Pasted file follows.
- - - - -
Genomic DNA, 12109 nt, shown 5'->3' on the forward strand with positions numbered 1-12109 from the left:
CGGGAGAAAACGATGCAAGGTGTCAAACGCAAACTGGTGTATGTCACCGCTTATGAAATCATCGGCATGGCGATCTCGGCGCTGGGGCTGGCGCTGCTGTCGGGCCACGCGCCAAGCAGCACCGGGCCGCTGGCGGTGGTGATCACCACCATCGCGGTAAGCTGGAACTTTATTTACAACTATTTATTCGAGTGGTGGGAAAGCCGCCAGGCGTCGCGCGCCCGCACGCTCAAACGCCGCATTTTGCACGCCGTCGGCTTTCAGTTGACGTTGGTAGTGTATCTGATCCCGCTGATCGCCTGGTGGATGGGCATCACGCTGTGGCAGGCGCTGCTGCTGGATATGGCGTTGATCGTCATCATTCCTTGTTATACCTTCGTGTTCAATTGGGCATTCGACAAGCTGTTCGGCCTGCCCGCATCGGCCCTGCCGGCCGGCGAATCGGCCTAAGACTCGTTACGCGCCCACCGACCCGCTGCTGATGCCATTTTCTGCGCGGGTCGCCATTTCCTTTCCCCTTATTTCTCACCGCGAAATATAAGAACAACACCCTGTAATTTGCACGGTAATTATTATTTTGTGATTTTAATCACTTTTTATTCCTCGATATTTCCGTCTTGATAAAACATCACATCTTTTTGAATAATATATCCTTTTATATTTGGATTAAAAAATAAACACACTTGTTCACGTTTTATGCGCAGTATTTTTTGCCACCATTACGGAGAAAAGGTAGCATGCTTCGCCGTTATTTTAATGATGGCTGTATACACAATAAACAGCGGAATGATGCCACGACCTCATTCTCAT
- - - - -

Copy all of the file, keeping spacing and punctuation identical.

Genomic DNA, 12109 nt, shown 5'->3' on the forward strand with positions numbered 1-12109 from the left:
CGGGAGAAAACGATGCAAGGTGTCAAACGCAAACTGGTGTATGTCACCGCTTATGAAATCATCGGCATGGCGATCTCGGCGCTGGGGCTGGCGCTGCTGTCGGGCCACGCGCCAAGCAGCACCGGGCCGCTGGCGGTGGTGATCACCACCATCGCGGTAAGCTGGAACTTTATTTACAACTATTTATTCGAGTGGTGGGAAAGCCGCCAGGCGTCGCGCGCCCGCACGCTCAAACGCCGCATTTTGCACGCCGTCGGCTTTCAGTTGACGTTGGTAGTGTATCTGATCCCGCTGATCGCCTGGTGGATGGGCATCACGCTGTGGCAGGCGCTGCTGCTGGATATGGCGTTGATCGTCATCATTCCTTGTTATACCTTCGTGTTCAATTGGGCATTCGACAAGCTGTTCGGCCTGCCCGCATCGGCCCTGCCGGCCGGCGAATCGGCCTAAGACTCGTTACGCGCCCACCGACCCGCTGCTGATGCCATTTTCTGCGCGGGTCGCCATTTCCTTTCCCCTTATTTCTCACCGCGAAATATAAGAACAACACCCTGTAATTTGCACGGTAATTATTATTTTGTGATTTTAATCACTTTTTATTCCTCGATATTTCCGTCTTGATAAAACATCACATCTTTTTGAATAATATATCCTTTTATATTTGGATTAAAAAATAAACACACTTGTTCACGTTTTATGCGCAGTATTTTTTGCCACCATTACGGAGAAAAGGTAGCATGCTTCGCCGTTATTTTAATGATGGCTGTATACACAATAAACAGCGGAATGATGCCACGACCTCATTCTCAT